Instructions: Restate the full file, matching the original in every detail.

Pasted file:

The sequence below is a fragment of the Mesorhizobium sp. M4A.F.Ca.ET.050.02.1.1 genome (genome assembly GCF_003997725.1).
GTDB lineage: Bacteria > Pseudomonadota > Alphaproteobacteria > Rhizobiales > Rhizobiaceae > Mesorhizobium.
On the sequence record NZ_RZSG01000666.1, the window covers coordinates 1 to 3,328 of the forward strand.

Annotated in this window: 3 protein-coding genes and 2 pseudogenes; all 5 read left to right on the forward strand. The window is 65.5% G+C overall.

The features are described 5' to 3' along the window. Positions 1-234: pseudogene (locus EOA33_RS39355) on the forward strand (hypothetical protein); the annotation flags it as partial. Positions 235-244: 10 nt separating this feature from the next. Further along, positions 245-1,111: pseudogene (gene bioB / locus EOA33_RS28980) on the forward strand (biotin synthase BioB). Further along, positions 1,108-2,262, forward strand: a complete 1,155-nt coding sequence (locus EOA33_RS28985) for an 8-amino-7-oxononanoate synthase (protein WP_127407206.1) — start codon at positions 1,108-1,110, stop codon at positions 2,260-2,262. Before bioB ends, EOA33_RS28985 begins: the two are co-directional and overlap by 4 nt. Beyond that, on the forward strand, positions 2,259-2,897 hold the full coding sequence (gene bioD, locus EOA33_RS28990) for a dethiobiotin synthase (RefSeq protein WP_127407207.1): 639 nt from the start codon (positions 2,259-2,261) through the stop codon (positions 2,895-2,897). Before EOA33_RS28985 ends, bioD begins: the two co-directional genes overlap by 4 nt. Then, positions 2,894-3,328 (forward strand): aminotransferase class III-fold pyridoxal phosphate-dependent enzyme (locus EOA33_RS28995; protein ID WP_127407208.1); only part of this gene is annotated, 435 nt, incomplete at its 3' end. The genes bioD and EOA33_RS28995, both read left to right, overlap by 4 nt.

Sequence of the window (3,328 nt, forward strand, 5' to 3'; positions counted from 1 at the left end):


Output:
The sequence below is a fragment of the Mesorhizobium sp. M4A.F.Ca.ET.050.02.1.1 genome (genome assembly GCF_003997725.1).
GTDB lineage: Bacteria > Pseudomonadota > Alphaproteobacteria > Rhizobiales > Rhizobiaceae > Mesorhizobium.
On the sequence record NZ_RZSG01000666.1, the window covers coordinates 1 to 3,328 of the forward strand.

Annotated in this window: 3 protein-coding genes and 2 pseudogenes; all 5 read left to right on the forward strand. The window is 65.5% G+C overall.

The features are described 5' to 3' along the window. Positions 1-234: pseudogene (locus EOA33_RS39355) on the forward strand (hypothetical protein); the annotation flags it as partial. Positions 235-244: 10 nt separating this feature from the next. Further along, positions 245-1,111: pseudogene (gene bioB / locus EOA33_RS28980) on the forward strand (biotin synthase BioB). Further along, positions 1,108-2,262, forward strand: a complete 1,155-nt coding sequence (locus EOA33_RS28985) for an 8-amino-7-oxononanoate synthase (protein WP_127407206.1) — start codon at positions 1,108-1,110, stop codon at positions 2,260-2,262. Before bioB ends, EOA33_RS28985 begins: the two are co-directional and overlap by 4 nt. Beyond that, on the forward strand, positions 2,259-2,897 hold the full coding sequence (gene bioD, locus EOA33_RS28990) for a dethiobiotin synthase (RefSeq protein WP_127407207.1): 639 nt from the start codon (positions 2,259-2,261) through the stop codon (positions 2,895-2,897). Before EOA33_RS28985 ends, bioD begins: the two co-directional genes overlap by 4 nt. Then, positions 2,894-3,328 (forward strand): aminotransferase class III-fold pyridoxal phosphate-dependent enzyme (locus EOA33_RS28995; protein ID WP_127407208.1); only part of this gene is annotated, 435 nt, incomplete at its 3' end. The genes bioD and EOA33_RS28995, both read left to right, overlap by 4 nt.

Sequence of the window (3,328 nt, forward strand, 5' to 3'; positions counted from 1 at the left end):